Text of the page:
Making connections with history
Kit Paulson looks to the past for inspiration for her flameworked glass creations, which include fantastical headwear and old-style telephones. Linda Banks finds out more.
What led you to start working with glass?
I just kind of fell into it. Furnace working was one of the studio classes that was offered at my undergraduate university and I thought, ‘Hey, what the heck, might as well try it while I’m here’. It turns out that glass is endlessly fascinating and I’m still learning 20 years on.
You have perfected the use of the flameworking technique. Why does this method appeal to you?
There are a lot of great things about flameworking. It’s fairly simple and easy to set up a flameworking studio (particularly in comparison to setting up a hot shop, which is the area of glass I started in) and one can work alone and independently. It appeals to my innate love of small things, but flameworking can also be a good way to make large things out of small, modular parts. Borosilicate glass (the type that I use) is particularly good for this. I like the level of detail I can get with flameworking and how delicate I can make things.
What is your creative approach? Do you draw your ideas out or dive straight in with the materials?
For many pieces I make a working, scale drawing that serves as a template. Often it’s easier to work out problems in a drawing before moving on to the material. But I do leave room for on-the-fly adjustments and additions. So I would say most pieces are about 80% planned and 20% improvised.
A lot of your work features sculptural, wearable glass art, often with a historical theme. What message(s) do you want to convey through this work?
I like to make objects that look as though they have come from an earlier time, but not from a recognisable, specific time. I create objects that look as if they must have existed but never did. The past is a source of endless inspiration for me. We are so connected with things that happened in the past but sometimes these connections are invisible without a bit of digging. My work is often a form of digging.
What is your favourite tool or piece of equipment and why?
My mini torch is my favourite. It’s a game-changer! It allows me to make incredibly small details and also to build large pieces. It’s a small, handheld torch, so I can use it to draw in three dimensions. I’m not constrained by having to bring my work to a bench torch, as I can bring the torch to the work.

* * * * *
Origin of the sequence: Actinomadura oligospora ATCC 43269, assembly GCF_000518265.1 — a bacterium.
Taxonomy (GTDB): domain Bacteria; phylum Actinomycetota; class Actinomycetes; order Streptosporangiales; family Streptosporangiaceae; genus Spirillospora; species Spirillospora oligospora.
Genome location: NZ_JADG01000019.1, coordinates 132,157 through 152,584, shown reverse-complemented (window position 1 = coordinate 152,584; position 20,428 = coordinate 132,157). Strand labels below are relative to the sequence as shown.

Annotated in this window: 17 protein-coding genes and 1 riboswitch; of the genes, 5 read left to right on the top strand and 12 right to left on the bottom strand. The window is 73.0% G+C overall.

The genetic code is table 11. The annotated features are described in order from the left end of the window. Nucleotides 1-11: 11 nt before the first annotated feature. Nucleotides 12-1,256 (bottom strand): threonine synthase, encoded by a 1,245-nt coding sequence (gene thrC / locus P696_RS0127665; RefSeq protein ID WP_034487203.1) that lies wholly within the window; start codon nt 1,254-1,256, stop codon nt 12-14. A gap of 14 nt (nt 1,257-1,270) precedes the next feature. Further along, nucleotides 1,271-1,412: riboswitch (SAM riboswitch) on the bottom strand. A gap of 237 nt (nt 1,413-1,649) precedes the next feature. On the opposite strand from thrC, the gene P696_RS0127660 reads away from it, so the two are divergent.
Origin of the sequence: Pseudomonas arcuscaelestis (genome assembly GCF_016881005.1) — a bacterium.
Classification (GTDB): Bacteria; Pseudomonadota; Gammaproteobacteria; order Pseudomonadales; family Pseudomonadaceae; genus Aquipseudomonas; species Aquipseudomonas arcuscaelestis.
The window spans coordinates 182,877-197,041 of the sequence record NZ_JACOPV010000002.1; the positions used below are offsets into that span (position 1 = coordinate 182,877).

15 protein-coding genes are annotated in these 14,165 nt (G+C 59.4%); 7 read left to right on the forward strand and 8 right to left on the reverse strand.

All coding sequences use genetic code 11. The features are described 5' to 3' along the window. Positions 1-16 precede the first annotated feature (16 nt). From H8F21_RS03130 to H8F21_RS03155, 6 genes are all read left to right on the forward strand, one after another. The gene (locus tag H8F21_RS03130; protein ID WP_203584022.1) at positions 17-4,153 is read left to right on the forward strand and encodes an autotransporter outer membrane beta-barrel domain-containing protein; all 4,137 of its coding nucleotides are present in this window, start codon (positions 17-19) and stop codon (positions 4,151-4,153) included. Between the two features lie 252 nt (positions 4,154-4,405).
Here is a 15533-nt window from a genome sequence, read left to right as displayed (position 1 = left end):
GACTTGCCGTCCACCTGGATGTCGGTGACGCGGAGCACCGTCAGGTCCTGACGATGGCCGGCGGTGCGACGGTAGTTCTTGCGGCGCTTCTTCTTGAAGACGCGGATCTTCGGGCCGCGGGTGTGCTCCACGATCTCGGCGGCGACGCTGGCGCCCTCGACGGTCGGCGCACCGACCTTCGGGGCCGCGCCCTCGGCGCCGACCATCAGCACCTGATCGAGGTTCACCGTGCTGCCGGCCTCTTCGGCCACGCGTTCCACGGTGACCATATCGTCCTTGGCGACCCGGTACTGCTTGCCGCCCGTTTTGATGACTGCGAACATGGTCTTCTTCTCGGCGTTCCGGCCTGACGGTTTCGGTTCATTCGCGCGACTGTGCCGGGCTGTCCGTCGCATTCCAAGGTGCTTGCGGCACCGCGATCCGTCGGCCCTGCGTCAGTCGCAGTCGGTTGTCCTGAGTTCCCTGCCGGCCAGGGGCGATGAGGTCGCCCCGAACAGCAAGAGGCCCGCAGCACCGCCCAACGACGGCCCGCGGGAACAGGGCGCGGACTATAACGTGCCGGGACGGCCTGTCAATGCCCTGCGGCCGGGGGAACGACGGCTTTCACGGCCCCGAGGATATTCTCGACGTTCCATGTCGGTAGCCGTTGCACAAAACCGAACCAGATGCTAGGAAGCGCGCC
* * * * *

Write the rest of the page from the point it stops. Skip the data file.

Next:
Do you have a favourite piece you have made? Why is it your favourite?
My favourite piece is usually the last thing I finished. Right now it’s a little piece I finished in Scotland at North Lands Creative that’s based on gothic cathedral architecture.
You teach at venues in the US and farther afield. How does this impact your own glass practice?
I really enjoy technical teaching. This involves breaking down and categorising processes and passing them on to students, who often do interesting things with them. I enjoy getting the chance to solve problems that I would never have come up with on my own. And I enjoy deepening my understanding of the material by explaining it to others. I always come away from teaching experiences with tons of new ideas and I always learn something.
Where do you show and sell your work?
It’s a fairly random game at this point. My larger, sculptural work doesn’t sell very well because it’s delicate and hard to transport. So it’s mostly my smaller production work that actually sells. Therefore, I sell little things on Etsy (kitpaulson.etsy.com) and in regional boutiques. Occasionally I’ll have a larger piece in a gallery show, but most of the work that I really care about is displayed in the gallery of my studio, which is arranged as a sort of Wunderkammer, or cabinet of curiosities.
Do you have a career highlight?
I was delighted to have a piece acquired last year by the Renwick Gallery of the Smithsonian Museum.
Who or what inspires you?
I am inspired by glass itself, the endless different ways it can be manipulated and by the skill needed to manipulate it successfully. I am inspired by looking at objects from the past, and the way that humans have solved problems and created beauty through the clever use of materials. I am inspired by the dawn of The Age of Reason, when people were creating objects and methods of observation for natural processes.
Has the coronavirus impacted your practice?
Much of my time before COVID-19 had been spent in teaching, so when it struck I was suddenly at home and alone. This situation pushed me to set up an online outlet for my production work and to develop that work into something people actually want to buy. It gave me a lot of time in the studio that I wouldn’t otherwise have had.
About the artist
Kit Paulson received her MFA from Southern Illinois University and her BFA from Alfred University in the USA. She has taught across the US and internationally at schools including Penland School of Craft; Pilchuck Glass School; Corning Museum of Glass; Bildwerk Frauenau, Germany; National College of Art and Design, Dublin, Ireland, and Canberra Glassworks in Canberra, Australia.
She has completed residencies at the S12 Gallery in Bergen, Norway, the Tacoma Museum of Glass, in the US, and, most recently, a three-year residency at Penland School of Craft.
She has received scholarships from Pilchuck Glass School, Corning Museum of Glass, Pittsburgh Glass Center, The Windgate Foundation and the Glass Art Society.
Her work has been published in New Glass Review editions 36, 37, 38 and 41 and is in the permanent collection of the Renwick Gallery of the Smithsonian Museum.
She is currently a studio artist in Penland, North Carolina, USA.
Find out more via her website: https://kitpaulsonglass.com or Instagram: @kitpaulson
Main feature image: ‘Ivory, Coral, Blood and Bone’, flame worked by Kit Paulson. Photo: Brady Connelly.